From Almost Broke to a Robust Business
January 5, 2011
What is the difference between having a job and having a business? You can sell a business, but you can’t sell a job. Many a carpet cleaner has learned how to create a job for himself, but very few have turned it into a real thriving business. Why is that?
While out on last year’s “Making a Difference Tour,” I always asked our audience the question, “How many of you have a written sales goal for the year?” Every single time, less than five percent of the hands went up. I found that to be amazing, yet very telling.
People Don't PlanEven the simplest thing, such as a yearly sales goal, is never done. Real businesses plan, and they spend lots of time at it. As a rule of thumb, ten percent of your time should be spent planning. Businesses need to know where they are and where they are going. Our sales manager spends all every Friday reporting on her week and planning her next week. Then she and I review the plan and make adjustments to it. True, she is not seeing any contacts, but this single day of planning makes Monday through Thursday far more efficient.
I have a friend who owns a graphic arts business and does all the work himself. His situation, and countless others’, is no different than the one-truck operator. Is it possible to hire employees and grow the business? Of course! What does it take to do that? It takes planning with specific goals, strategies and timetables and then the ability to implement those ideas. There has been many a great article written in ICS about planning, so rather than go into a long discourse here on goal setting, etc., take a look at one of those articles, or get a book that tells you how to successfully do planning for your business.
Robust Businesses Know Their NumbersPeople with jobs go by the seat of their pants, whereas robust businesses know exactly where they stand. Which one are you? With all of today’s bookkeeping software on the market anyone can get their numbers under control, understandable and useful. Have someone reliable input the information, and then work with your CPA or bookkeeper to give you your Income Statement and Balance Sheet.
Not All Jobs Are BadYou may be reading this and thinking, “Hey, I like being a one-truck operation!” To that notion, I say, “Great.” You can have a fabulous life operating this way, but it does take a special person to pull it off successfully. You will need to have great discipline in putting money aside, setting high prices and having a good back-up system.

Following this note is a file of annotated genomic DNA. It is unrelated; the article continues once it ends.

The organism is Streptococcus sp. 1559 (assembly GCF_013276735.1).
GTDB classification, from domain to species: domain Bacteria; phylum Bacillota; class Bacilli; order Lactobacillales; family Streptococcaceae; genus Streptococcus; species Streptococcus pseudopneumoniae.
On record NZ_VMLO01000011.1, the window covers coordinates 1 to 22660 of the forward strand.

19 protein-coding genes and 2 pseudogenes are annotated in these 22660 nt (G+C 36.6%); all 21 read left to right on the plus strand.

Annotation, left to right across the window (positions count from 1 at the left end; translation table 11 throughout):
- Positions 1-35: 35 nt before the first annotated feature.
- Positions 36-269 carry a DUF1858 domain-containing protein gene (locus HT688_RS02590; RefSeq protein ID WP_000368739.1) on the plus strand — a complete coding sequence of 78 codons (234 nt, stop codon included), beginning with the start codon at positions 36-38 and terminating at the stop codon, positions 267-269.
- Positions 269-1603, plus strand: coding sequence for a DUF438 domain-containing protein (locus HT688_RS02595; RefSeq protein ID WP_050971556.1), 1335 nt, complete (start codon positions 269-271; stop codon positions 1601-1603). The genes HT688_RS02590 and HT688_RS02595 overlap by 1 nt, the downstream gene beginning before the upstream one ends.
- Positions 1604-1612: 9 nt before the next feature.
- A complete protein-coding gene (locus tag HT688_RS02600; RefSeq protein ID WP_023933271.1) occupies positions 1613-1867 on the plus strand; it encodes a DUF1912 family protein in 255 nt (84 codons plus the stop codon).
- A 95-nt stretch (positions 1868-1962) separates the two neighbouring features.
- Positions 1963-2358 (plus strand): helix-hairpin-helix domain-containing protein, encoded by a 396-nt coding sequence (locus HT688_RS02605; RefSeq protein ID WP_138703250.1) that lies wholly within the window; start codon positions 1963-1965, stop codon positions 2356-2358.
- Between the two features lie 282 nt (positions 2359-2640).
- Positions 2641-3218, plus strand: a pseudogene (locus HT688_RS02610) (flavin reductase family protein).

If you are going to do all the work yourself, you will need to put enough money aside each month to enable yourself to retire at age 55-60. The physical requirements for running a carpet cleaning business will make it very difficult to work past this age. Putting money aside each month is certainly possible, but takes a tremendous amount of discipline. You will be doing all the work yourself, so that will justify higher prices; just make sure you don’t waver in this regard.
You need to have a life, take time off and have a fill-in when you are unable to work, so you’ll need a backup. When I was a one-truck operation I took plenty of time off. I trained a man who owned a pressure washing business to do the cleaning and, when I was off, I would give him 50 percent of all sales. I did not make any money when he filled in, but my customers were taken care of and he loved to work for me.
Business Owners are LeadersNothing is more important than an ability to lead others and that takes a positive attitude along with a desire for personal growth. Being able to successfully hire, train, coach and yes, sometimes fire employees is paramount to having a great business.
Does that describe you? If not, you have two choices. Be the disciplined one-truck operator mentioned previously or acquire the characteristics I just described.
The Successful Business Owner Knows Four Critical ThingsThe successful business owner:
- Always has a written plan for all aspects of the business. He has daily, weekly, monthly, ninety-day, yearly and five year goals written down. Additionally, all these goals are specific and measurable.
- Knows that what gets measured gets done, and what gets rewarded gets done again.
- Knows that his employees are good and great performers (there are no low performers) and they know what their tasks are. They know how their performance impacts the company’s bottom line and they know how their performance is measured.
- Knows that he is willing to try new ideas and his success is measured by how many things are attempted every year. These ideas are then reported, analyzed and acted upon.